Lewis ChessmenThis is joint work with Victoria Gitman. See our article, Open determinacy for class games.

Slides

 

 

 

VCU MAMLS 2017

 

Transfinite game values in infinite chess, including new progress, Bonn, January 2017

This will be a talk January 10, 2017 for the Basic Notions Seminar, aimed at students, post-docs, faculty and guests of the Mathematics Institute, University of Bonn.

Bishop gateway terminals

Bishop cannon

 

 

 

 

 

 

 

 

Abstract. I shall give a general introduction to the theory of infinite games, using infinite chess — chess played on an infinite edgeless chessboard — as a central example. Since chess, when won, is won at a finite stage of play, infinite chess is an example of what is known technically as an open game, and such games admit the theory of transfinite ordinal game values. I shall exhibit several interesting positions in infinite chess with very high transfinite game values. The precise value of the omega one of chess is an open mathematical question.  This talk will include some of the latest progress, which includes a position with game value $\omega^4$.

It happens that I shall be in Bonn also for the dissertation defense of Regula Krapf, who will defend the same week, and who is one of the organizers of the seminar.

Transfinite game values in infinite chess | The mate-in-$n$ problem of infinite chess is decidable | A position in infinite chess with game value $\omega^4$ | more on infinite chess | Slides

A position in infinite chess with game value $\omega^4$

  • C.~D.~A.~Evans, J. D. Hamkins, and N. L. Perlmutter, “A position in infinite chess with game value $\omega^4$,” to appear in Integers, vol. 17, 2017. (Newton Institute preprint ni15065)  
    @ARTICLE{EvansHamkinsPerlmutter:APositionInInfiniteChessWithGameValueOmega^4,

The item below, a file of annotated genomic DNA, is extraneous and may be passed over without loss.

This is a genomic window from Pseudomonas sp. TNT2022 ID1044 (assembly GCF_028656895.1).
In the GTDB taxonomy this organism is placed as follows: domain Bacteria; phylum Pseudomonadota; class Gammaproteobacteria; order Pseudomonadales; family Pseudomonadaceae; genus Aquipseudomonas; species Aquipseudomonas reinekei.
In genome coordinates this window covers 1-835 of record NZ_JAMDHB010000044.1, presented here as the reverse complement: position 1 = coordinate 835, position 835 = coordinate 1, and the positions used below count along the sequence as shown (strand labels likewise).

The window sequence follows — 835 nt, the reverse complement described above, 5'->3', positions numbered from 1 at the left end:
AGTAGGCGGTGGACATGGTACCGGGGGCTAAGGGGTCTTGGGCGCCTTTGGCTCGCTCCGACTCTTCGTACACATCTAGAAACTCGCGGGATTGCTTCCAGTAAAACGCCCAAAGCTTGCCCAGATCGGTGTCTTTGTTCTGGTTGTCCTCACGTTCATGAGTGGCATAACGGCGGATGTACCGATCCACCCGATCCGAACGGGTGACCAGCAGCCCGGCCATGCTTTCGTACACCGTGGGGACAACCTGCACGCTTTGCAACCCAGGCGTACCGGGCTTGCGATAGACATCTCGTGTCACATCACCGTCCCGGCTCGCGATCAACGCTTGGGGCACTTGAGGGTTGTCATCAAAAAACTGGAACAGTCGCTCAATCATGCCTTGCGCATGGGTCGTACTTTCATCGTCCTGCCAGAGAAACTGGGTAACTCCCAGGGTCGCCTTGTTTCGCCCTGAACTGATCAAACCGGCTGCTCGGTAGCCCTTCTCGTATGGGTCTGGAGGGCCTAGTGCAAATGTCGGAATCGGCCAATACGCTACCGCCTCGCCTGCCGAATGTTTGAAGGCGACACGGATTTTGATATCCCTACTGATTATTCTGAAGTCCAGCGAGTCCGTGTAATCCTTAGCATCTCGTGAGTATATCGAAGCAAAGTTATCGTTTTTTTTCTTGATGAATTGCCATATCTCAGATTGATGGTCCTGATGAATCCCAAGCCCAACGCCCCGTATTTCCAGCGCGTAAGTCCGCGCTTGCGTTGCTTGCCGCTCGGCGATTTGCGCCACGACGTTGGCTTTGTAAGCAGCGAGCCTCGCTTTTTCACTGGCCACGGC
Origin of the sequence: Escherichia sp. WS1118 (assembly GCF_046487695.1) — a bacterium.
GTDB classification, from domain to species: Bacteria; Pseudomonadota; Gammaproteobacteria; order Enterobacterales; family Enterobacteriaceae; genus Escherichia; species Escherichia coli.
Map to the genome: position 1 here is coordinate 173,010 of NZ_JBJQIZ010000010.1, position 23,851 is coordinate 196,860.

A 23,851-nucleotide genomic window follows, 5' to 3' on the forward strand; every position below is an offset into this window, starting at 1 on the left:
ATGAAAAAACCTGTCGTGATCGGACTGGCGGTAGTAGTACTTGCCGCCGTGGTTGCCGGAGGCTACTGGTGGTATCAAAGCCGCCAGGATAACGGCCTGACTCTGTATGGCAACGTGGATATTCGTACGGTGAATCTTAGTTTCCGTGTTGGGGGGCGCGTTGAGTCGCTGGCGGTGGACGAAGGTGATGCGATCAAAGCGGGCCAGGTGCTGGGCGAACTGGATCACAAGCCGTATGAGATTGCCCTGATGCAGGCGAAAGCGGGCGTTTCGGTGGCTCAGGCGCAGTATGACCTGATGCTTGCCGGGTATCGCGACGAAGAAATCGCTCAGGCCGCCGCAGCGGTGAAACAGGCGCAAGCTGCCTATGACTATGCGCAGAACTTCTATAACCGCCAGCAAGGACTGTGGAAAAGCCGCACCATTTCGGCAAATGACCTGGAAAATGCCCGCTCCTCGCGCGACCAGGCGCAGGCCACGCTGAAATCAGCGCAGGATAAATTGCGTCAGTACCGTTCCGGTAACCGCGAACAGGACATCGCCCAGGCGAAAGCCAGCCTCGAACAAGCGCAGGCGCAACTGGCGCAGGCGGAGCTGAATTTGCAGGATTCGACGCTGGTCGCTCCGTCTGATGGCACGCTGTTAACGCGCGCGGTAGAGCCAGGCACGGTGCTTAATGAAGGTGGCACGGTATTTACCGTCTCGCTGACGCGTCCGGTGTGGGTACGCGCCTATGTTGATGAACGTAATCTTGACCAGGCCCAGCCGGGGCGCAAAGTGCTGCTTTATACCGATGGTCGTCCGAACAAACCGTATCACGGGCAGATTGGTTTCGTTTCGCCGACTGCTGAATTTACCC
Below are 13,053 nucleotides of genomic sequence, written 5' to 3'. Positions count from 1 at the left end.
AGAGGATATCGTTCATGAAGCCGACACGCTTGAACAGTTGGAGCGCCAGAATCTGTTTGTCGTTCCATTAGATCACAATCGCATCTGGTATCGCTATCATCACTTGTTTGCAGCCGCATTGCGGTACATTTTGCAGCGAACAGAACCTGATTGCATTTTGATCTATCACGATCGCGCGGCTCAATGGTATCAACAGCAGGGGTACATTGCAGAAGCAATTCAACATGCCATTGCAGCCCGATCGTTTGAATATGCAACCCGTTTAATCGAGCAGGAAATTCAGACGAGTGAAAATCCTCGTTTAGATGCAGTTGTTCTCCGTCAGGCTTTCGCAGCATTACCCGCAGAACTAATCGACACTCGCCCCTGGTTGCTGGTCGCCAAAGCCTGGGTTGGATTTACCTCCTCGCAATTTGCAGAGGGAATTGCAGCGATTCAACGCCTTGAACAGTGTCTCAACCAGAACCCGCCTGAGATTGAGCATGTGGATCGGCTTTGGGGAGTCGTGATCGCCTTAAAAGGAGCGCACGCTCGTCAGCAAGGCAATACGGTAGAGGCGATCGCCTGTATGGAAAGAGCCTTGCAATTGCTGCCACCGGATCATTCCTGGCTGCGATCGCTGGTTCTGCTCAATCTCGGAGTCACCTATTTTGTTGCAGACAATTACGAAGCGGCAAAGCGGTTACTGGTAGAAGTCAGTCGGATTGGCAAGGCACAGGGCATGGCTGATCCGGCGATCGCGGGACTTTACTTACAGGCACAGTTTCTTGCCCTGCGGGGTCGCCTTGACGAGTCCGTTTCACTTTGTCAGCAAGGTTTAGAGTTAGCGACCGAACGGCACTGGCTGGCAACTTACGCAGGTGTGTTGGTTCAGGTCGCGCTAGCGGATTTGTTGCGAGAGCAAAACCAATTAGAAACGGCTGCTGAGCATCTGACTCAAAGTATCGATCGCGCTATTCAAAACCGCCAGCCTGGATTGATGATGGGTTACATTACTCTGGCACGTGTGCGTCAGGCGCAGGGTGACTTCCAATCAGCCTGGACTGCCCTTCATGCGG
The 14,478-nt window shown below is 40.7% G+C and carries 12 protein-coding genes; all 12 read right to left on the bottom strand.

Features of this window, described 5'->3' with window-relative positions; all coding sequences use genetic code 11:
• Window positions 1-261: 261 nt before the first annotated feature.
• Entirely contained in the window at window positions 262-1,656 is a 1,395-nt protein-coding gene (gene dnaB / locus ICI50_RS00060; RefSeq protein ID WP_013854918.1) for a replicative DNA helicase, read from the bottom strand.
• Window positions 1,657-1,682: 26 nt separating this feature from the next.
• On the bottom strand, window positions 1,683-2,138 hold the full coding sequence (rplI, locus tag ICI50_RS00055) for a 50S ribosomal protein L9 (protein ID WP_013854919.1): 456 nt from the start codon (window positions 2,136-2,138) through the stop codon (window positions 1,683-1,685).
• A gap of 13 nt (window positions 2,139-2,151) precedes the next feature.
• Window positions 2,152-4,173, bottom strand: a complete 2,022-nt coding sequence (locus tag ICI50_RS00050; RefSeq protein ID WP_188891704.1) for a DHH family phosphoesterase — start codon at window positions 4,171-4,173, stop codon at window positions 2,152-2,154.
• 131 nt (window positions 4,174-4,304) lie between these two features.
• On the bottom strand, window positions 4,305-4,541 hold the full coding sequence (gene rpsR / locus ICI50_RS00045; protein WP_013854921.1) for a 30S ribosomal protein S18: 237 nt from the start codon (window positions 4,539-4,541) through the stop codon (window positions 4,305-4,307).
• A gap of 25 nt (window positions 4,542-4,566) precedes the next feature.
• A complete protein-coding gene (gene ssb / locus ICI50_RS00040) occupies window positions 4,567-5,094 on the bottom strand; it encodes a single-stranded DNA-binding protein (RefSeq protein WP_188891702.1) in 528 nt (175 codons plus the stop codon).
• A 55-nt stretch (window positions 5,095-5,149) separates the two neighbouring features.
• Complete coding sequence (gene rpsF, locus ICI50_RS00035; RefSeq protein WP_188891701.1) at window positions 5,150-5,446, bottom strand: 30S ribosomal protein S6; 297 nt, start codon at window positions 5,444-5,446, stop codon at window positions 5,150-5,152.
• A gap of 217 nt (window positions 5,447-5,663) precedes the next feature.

author = {C.~D.~A.~Evans and Joel David Hamkins and Norman Lewis Perlmutter},
    title = {A position in infinite chess with game value $\omega^4$},
    journal = {to appear in Integers},
    FJOURNAL = {Integers Electronic Journal of Combinatorial Number Theory},
    year = {2017},
    volume = {17},
    number = {},
    pages = {},
    eprint = {1510.08155},
    archivePrefix = {arXiv},
    primaryClass = {math.LO},
    url = {http://jdh.hamkins.org/a-position-in-infinite-chess-with-game-value-omega-to-the-4},
    month = {},
    note = {Newton Institute preprint ni15065},
    abstract = {},
    keywords = {},
    source = {},
    }

Abstract.  We present a position in infinite chess exhibiting an ordinal game value of $\omega^4$, thereby improving on the previously largest-known values of $\omega^3$ and $\omega^3\cdot 4$.

This is a joint work with Cory Evans and Norman Perlmutter, continuing the research program of my previous article with Evans, Transfinite game values in infinite chess, namely, the research program of finding positions in infinite chess with large transfinite ordinal game values. In the previous article, Cory and I presented a position with game value $\omega^3$. In the current paper, with Norman Perlmutter now having joined us accompanied by some outstanding ideas, we present a new position having game value $\omega^4$, breaking the previous record.

Full position value omega^4

A position in infinite chess with value $\omega^4$

In the new position, above, the kings sit facing each other in the throne room, an uneasy détente, while white makes steady progress in the rook towers. Meanwhile, at every step black, doomed, mounts increasingly desperate bouts of long forced play using the bishop cannon battery, with bishops flying with force out of the cannons, and then each making a long series of forced-reply moves in the terminal gateways. Ultimately, white wins with value omega^4, which exceeds the previously largest known values of omega^3.